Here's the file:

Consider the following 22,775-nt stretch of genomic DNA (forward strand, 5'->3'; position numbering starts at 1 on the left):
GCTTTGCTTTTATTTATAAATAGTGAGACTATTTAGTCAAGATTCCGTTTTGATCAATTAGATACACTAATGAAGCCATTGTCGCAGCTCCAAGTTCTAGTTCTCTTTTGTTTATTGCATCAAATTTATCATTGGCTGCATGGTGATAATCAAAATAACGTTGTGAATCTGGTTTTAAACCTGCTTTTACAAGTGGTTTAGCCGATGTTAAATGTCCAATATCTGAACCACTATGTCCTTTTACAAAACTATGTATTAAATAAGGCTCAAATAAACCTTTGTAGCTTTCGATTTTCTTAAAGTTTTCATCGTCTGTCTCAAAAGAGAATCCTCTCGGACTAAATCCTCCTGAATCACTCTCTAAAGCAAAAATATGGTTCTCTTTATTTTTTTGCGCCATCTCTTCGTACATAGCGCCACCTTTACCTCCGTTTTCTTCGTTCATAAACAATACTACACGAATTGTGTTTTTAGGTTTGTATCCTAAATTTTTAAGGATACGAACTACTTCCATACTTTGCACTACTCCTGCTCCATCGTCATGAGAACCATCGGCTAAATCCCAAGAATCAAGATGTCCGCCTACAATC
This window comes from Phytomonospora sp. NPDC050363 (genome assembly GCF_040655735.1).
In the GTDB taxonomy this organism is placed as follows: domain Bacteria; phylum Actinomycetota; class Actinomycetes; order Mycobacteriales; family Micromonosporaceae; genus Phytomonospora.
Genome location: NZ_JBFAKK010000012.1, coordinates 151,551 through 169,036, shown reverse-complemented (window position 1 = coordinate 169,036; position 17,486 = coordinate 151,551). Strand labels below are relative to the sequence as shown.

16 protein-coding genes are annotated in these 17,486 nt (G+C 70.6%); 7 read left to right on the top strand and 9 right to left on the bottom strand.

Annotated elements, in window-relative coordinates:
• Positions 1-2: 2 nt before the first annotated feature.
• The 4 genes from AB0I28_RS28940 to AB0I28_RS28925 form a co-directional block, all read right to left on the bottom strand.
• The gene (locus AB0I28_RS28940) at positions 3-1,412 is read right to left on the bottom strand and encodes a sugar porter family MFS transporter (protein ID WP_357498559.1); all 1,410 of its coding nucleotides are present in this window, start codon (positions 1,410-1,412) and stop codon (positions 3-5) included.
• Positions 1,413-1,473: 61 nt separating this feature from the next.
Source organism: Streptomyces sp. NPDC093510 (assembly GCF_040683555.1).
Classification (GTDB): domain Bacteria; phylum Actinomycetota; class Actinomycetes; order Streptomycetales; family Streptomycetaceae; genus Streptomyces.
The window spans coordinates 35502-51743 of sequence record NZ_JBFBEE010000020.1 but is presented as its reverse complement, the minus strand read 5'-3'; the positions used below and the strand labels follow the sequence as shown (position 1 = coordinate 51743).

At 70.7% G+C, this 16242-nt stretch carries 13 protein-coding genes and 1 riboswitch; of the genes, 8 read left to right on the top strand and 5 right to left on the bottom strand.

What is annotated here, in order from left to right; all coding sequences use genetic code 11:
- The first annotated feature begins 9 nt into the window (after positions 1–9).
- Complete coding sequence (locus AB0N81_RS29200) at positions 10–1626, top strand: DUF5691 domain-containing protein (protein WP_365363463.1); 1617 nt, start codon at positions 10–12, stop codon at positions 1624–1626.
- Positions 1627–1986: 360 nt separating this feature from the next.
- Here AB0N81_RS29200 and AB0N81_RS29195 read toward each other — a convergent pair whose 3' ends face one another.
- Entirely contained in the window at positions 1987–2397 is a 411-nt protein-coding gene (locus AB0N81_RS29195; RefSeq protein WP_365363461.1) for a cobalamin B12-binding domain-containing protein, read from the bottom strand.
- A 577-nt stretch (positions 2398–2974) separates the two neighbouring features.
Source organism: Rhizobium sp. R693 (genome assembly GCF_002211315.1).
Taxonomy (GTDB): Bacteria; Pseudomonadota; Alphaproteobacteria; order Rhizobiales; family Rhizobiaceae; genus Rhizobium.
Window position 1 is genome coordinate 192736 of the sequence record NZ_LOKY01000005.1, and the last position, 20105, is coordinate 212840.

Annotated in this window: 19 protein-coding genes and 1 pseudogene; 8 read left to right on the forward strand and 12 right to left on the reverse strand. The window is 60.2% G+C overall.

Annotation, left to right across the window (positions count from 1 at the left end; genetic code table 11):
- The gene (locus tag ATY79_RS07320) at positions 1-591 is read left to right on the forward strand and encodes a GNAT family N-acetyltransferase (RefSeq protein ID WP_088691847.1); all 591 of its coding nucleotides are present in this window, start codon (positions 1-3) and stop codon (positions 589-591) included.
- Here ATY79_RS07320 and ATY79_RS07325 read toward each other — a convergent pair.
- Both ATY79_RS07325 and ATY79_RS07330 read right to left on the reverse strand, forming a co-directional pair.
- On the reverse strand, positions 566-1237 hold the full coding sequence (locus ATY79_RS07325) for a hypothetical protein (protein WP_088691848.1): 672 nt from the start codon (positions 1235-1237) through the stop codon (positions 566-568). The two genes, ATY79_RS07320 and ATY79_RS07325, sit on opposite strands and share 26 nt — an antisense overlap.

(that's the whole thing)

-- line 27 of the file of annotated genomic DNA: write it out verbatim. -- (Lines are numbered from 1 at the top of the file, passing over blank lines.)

Annotation, left to right across the window (positions count from 1 at the left end; genetic code table 11):